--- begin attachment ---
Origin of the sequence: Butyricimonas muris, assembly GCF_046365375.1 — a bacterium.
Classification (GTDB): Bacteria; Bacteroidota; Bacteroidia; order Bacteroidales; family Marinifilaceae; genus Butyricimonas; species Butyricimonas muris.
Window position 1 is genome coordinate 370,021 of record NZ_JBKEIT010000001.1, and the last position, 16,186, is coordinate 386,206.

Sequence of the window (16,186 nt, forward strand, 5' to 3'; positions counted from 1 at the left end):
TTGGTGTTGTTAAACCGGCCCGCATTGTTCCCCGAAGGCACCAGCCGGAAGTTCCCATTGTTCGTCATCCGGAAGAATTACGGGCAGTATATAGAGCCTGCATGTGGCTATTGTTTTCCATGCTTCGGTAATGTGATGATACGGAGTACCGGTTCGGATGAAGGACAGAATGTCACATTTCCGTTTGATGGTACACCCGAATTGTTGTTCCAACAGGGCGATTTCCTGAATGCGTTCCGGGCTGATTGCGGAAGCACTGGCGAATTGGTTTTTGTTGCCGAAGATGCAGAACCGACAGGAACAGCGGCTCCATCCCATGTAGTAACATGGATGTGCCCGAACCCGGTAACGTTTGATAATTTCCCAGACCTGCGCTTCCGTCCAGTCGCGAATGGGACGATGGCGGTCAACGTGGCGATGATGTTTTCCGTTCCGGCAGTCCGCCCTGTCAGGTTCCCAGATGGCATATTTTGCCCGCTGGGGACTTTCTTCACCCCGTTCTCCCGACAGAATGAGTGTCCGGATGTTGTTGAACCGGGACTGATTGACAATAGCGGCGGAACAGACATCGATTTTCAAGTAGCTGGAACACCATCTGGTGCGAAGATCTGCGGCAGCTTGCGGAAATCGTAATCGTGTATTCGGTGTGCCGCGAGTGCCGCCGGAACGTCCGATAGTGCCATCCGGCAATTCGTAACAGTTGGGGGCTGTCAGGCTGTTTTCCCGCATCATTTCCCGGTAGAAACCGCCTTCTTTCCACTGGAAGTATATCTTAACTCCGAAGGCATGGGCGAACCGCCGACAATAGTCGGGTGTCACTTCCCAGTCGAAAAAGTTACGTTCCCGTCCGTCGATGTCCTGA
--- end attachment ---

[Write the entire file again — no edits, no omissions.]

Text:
Origin of the sequence: Butyricimonas muris, assembly GCF_046365375.1 — a bacterium.
Classification (GTDB): Bacteria; Bacteroidota; Bacteroidia; order Bacteroidales; family Marinifilaceae; genus Butyricimonas; species Butyricimonas muris.
Window position 1 is genome coordinate 370,021 of record NZ_JBKEIT010000001.1, and the last position, 16,186, is coordinate 386,206.

Sequence of the window (16,186 nt, forward strand, 5' to 3'; positions counted from 1 at the left end):
TTGGTGTTGTTAAACCGGCCCGCATTGTTCCCCGAAGGCACCAGCCGGAAGTTCCCATTGTTCGTCATCCGGAAGAATTACGGGCAGTATATAGAGCCTGCATGTGGCTATTGTTTTCCATGCTTCGGTAATGTGATGATACGGAGTACCGGTTCGGATGAAGGACAGAATGTCACATTTCCGTTTGATGGTACACCCGAATTGTTGTTCCAACAGGGCGATTTCCTGAATGCGTTCCGGGCTGATTGCGGAAGCACTGGCGAATTGGTTTTTGTTGCCGAAGATGCAGAACCGACAGGAACAGCGGCTCCATCCCATGTAGTAACATGGATGTGCCCGAACCCGGTAACGTTTGATAATTTCCCAGACCTGCGCTTCCGTCCAGTCGCGAATGGGACGATGGCGGTCAACGTGGCGATGATGTTTTCCGTTCCGGCAGTCCGCCCTGTCAGGTTCCCAGATGGCATATTTTGCCCGCTGGGGACTTTCTTCACCCCGTTCTCCCGACAGAATGAGTGTCCGGATGTTGTTGAACCGGGACTGATTGACAATAGCGGCGGAACAGACATCGATTTTCAAGTAGCTGGAACACCATCTGGTGCGAAGATCTGCGGCAGCTTGCGGAAATCGTAATCGTGTATTCGGTGTGCCGCGAGTGCCGCCGGAACGTCCGATAGTGCCATCCGGCAATTCGTAACAGTTGGGGGCTGTCAGGCTGTTTTCCCGCATCATTTCCCGGTAGAAACCGCCTTCTTTCCACTGGAAGTATATCTTAACTCCGAAGGCATGGGCGAACCGCCGACAATAGTCGGGTGTCACTTCCCAGTCGAAAAAGTTACGTTCCCGTCCGTCGATGTCCTGA